The House of the Bar was investigated in the years 1802-1804, to which some graffiti and a drawing of a man with a cylindrical hat and long hair testify. It was re-excavated by Paribeni and Calza during the First World War. It was built in the Trajanic-Hadrianic period (opus mixtum).
The north facade was decorated by a balcony, supported by arches resting on large travertine consoles. Four windows and a doorway open onto the balcony. The parapet has not been preserved. The main entrance of the building was corridor 3, with a barrel vault. To the west are shops 1 and 2, to the east is the external staircase 4. There is an internal staircase in room 11. The entrance corridor led to courtyard 10. To the west are rooms 8 and 9, to the east rooms 12, 14, 17 and 18. Some of these rooms have thresholds for doors, others have shop-thresholds. The rooms apparently had a commercial function, that may have varied in the course of time. Four doors in the east wall of room 8 suggest the presence of (wooden?) partition walls. In the back wall of this room is a wall-niche. Most of the dividing walls of the rooms to the east are secondary. In the south wall of the corridor to the south of room 9 is a floor-niche. Along the Decumanus is a row of shops (20-25).
In the east half of the building is another courtyard, nr. 13. It is decorated by a marble basin on a foot. In the centre of the floor a square marble basin was set, with a lead pipe for a vertical water jet. Another large basin is in the north-west part. Along the east wall is a bench, where visitors of a bar to the north could sit down. A staircase on the west side leads to a small underground room. In the third century the staircase was covered by a roof (opus vittatum). In the east wall of the stairwell is a window, on the inside paintings have been preserved, showing vegetation and birds. The roof of the underground room has a hole providing light and was finished with terracotta discs. Opposite the entrance is a wall-niche with an elaborate shelf. The room, with a surface of c. two square metres, is too small to have been a cellar for the cold storage of foodstuffs, as some maintain. It was a cult-room.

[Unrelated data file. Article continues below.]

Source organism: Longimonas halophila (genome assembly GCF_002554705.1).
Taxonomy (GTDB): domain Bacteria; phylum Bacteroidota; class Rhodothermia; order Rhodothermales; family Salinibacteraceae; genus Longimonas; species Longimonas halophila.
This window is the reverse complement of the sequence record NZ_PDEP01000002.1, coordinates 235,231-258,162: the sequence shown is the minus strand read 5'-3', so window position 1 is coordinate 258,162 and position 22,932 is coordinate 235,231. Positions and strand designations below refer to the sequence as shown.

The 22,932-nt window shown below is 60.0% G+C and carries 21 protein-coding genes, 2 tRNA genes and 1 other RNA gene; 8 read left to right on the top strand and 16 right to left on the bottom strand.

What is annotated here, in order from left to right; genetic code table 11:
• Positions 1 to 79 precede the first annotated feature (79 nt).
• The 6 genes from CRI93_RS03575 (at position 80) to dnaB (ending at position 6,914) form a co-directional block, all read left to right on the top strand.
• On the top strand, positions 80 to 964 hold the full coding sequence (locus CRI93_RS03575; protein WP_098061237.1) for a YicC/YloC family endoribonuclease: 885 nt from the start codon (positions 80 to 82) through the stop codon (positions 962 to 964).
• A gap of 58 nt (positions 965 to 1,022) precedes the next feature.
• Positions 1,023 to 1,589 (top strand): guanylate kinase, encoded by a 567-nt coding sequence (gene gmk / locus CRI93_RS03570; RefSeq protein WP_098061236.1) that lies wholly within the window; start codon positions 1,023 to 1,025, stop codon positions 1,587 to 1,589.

To the north of the courtyard a large bar was installed, accessible from Via di Diana. In front of rooms 5, 6 and 7 supporting walls were built below the travertine consoles on which the balcony rests (opus vittatum). In the sides of these walls, flanking the entrances, are benches. Above the benches are good quality paintings: architectural motifs and a human figure on a white background (later third century); a painting imitating marble (fourth century). Between the benches flanking the entrance to room 6 is a black-and-white geometric mosaic. Behind the mosaic is an L-shaped bar counter, with a water basin in the lower part of both sides. A mortar that was found in the room has now been fastened on top. To the east of the counter are three stepped shelves.
The marble decoration of the counter is reused material, including an inscription mentioning C. Fulvius Plautianus, a leading figure in the Severan period. He became father-in-law of Caracalla, who married his daughter Fulvia Plautilla in 202 AD. Conflicts with Caracalla and Iulia Domna, the mother of Caracalla, brought him down. Caracalla ordered his execution in 205 AD, and Plautianus received a damnatio memoriae. As a result the inscription was erased, but not thoroughly; the excavators could still read the words. In the left part of the inscription we read the name of Plautianus' son, Plautus Hortensianus. In the lost right part may well have been the name of his daughter. Son and daughter were exiled in 205, and killed c. 212 AD.
A marble construction was set against the central part of the east wall: a side-table, below which is one shelf and above which are three stepped shelves. Above the construction is a painting in which food and perhaps other objects related to the bar are depicted. The precise identification of the objects remains difficult. From left to right we may see: green olives; a turnip; eggs or peaches in a glass with water; two red cheese or watermelons or cymbals hung from a nail.
In front of the east wall of room 5 a stove for heating water or for cooking was found. Near the west wall is a buried storage jar (dolium defossum), that once contained wine or olive oil. Room 7 may also have belonged to the bar. The floor is of basalt blocks, and this room may therefore have been a stable in the final phase. Remains of a furnace were found, that could not be preserved by the excavators. Among the finds from the room is a metal slave collar, that was worn by a runaway slave. It carries the inscription:
"Hold me so that I do not run away; I am a runaway slave". Numerous slave collars have been found in Rome. In the Notizie degli Scavi 1941 (312-313, G. Annibaldi) a collar with the following inscription is described:
"Hold me because I am on the run, and take me back to my master, the most illustrious man Cetegus, who lives near the Market of Livia, in the third region" (to the east of S. Maria Maggiore).
Two rooms of the first floor have been preserved above corridor 3. Here a black-and-white geometric mosaic and a small basin with opus signinum were found.
Two rooms to the north-west of the building, behind the porticus to the east of the Capitolium, have been assigned the number I,II,7.
Plan of the building. After SO I.
3D-view of the cult room, from the SE.
From Bakker 1994, fig. 11.
The inscription mentioning Plautianus and
his son. From Calza 1915, fig. on p. 29.